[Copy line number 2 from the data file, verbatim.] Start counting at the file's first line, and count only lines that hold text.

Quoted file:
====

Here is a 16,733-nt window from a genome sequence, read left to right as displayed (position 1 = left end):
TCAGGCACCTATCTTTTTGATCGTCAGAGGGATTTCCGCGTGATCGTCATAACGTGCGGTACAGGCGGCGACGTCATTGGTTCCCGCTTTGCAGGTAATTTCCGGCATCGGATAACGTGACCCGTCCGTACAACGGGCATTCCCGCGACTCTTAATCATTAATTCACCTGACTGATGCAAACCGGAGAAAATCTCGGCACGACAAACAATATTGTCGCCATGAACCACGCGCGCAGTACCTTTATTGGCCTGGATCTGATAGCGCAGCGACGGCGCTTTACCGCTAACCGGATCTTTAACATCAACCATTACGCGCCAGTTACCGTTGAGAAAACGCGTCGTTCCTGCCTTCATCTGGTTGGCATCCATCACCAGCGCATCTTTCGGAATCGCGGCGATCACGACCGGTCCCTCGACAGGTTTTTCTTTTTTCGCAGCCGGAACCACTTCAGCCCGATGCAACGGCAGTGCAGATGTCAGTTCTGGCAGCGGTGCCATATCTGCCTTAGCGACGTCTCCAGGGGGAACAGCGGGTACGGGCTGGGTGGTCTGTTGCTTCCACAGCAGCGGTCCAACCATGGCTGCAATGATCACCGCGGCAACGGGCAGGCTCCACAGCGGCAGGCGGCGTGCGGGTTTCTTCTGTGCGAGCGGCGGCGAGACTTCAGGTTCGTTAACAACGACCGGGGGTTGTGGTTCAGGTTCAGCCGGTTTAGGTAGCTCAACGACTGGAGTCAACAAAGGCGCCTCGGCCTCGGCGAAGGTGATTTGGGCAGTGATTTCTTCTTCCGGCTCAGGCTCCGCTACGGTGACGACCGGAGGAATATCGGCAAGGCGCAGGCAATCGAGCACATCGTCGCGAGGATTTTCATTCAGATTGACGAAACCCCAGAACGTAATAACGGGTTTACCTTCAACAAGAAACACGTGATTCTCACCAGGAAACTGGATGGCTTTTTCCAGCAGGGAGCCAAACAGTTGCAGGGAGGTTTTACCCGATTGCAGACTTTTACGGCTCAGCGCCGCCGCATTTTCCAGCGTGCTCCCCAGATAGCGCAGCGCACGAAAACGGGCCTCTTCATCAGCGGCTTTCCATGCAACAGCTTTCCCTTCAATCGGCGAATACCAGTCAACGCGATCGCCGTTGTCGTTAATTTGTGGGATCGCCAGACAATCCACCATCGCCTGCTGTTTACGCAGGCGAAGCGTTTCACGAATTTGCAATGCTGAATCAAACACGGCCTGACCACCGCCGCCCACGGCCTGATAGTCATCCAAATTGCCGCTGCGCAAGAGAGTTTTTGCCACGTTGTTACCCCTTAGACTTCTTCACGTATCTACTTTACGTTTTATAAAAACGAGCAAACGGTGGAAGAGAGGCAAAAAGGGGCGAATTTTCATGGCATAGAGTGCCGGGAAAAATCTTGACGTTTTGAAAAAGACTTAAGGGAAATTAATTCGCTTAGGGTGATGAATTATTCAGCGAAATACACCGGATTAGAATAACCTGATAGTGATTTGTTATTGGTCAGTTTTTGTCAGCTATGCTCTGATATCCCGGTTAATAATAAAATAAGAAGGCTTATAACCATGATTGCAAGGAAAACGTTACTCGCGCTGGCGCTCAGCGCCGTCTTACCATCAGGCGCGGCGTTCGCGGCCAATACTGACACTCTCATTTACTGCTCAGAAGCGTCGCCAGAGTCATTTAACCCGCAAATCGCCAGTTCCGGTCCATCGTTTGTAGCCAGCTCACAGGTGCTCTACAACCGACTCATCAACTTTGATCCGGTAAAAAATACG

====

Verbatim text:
TCAGGCACCTATCTTTTTGATCGTCAGAGGGATTTCCGCGTGATCGTCATAACGTGCGGTACAGGCGGCGACGTCATTGGTTCCCGCTTTGCAGGTAATTTCCGGCATCGGATAACGTGACCCGTCCGTACAACGGGCATTCCCGCGACTCTTAATCATTAATTCACCTGACTGATGCAAACCGGAGAAAATCTCGGCACGACAAACAATATTGTCGCCATGAACCACGCGCGCAGTACCTTTATTGGCCTGGATCTGATAGCGCAGCGACGGCGCTTTACCGCTAACCGGATCTTTAACATCAACCATTACGCGCCAGTTACCGTTGAGAAAACGCGTCGTTCCTGCCTTCATCTGGTTGGCATCCATCACCAGCGCATCTTTCGGAATCGCGGCGATCACGACCGGTCCCTCGACAGGTTTTTCTTTTTTCGCAGCCGGAACCACTTCAGCCCGATGCAACGGCAGTGCAGATGTCAGTTCTGGCAGCGGTGCCATATCTGCCTTAGCGACGTCTCCAGGGGGAACAGCGGGTACGGGCTGGGTGGTCTGTTGCTTCCACAGCAGCGGTCCAACCATGGCTGCAATGATCACCGCGGCAACGGGCAGGCTCCACAGCGGCAGGCGGCGTGCGGGTTTCTTCTGTGCGAGCGGCGGCGAGACTTCAGGTTCGTTAACAACGACCGGGGGTTGTGGTTCAGGTTCAGCCGGTTTAGGTAGCTCAACGACTGGAGTCAACAAAGGCGCCTCGGCCTCGGCGAAGGTGATTTGGGCAGTGATTTCTTCTTCCGGCTCAGGCTCCGCTACGGTGACGACCGGAGGAATATCGGCAAGGCGCAGGCAATCGAGCACATCGTCGCGAGGATTTTCATTCAGATTGACGAAACCCCAGAACGTAATAACGGGTTTACCTTCAACAAGAAACACGTGATTCTCACCAGGAAACTGGATGGCTTTTTCCAGCAGGGAGCCAAACAGTTGCAGGGAGGTTTTACCCGATTGCAGACTTTTACGGCTCAGCGCCGCCGCATTTTCCAGCGTGCTCCCCAGATAGCGCAGCGCACGAAAACGGGCCTCTTCATCAGCGGCTTTCCATGCAACAGCTTTCCCTTCAATCGGCGAATACCAGTCAACGCGATCGCCGTTGTCGTTAATTTGTGGGATCGCCAGACAATCCACCATCGCCTGCTGTTTACGCAGGCGAAGCGTTTCACGAATTTGCAATGCTGAATCAAACACGGCCTGACCACCGCCGCCCACGGCCTGATAGTCATCCAAATTGCCGCTGCGCAAGAGAGTTTTTGCCACGTTGTTACCCCTTAGACTTCTTCACGTATCTACTTTACGTTTTATAAAAACGAGCAAACGGTGGAAGAGAGGCAAAAAGGGGCGAATTTTCATGGCATAGAGTGCCGGGAAAAATCTTGACGTTTTGAAAAAGACTTAAGGGAAATTAATTCGCTTAGGGTGATGAATTATTCAGCGAAATACACCGGATTAGAATAACCTGATAGTGATTTGTTATTGGTCAGTTTTTGTCAGCTATGCTCTGATATCCCGGTTAATAATAAAATAAGAAGGCTTATAACCATGATTGCAAGGAAAACGTTACTCGCGCTGGCGCTCAGCGCCGTCTTACCATCAGGCGCGGCGTTCGCGGCCAATACTGACACTCTCATTTACTGCTCAGAAGCGTCGCCAGAGTCATTTAACCCGCAAATCGCCAGTTCCGGTCCATCGTTTGTAGCCAGCTCACAGGTGCTCTACAACCGACTCATCAACTTTGATCCGGTAAAAAATACG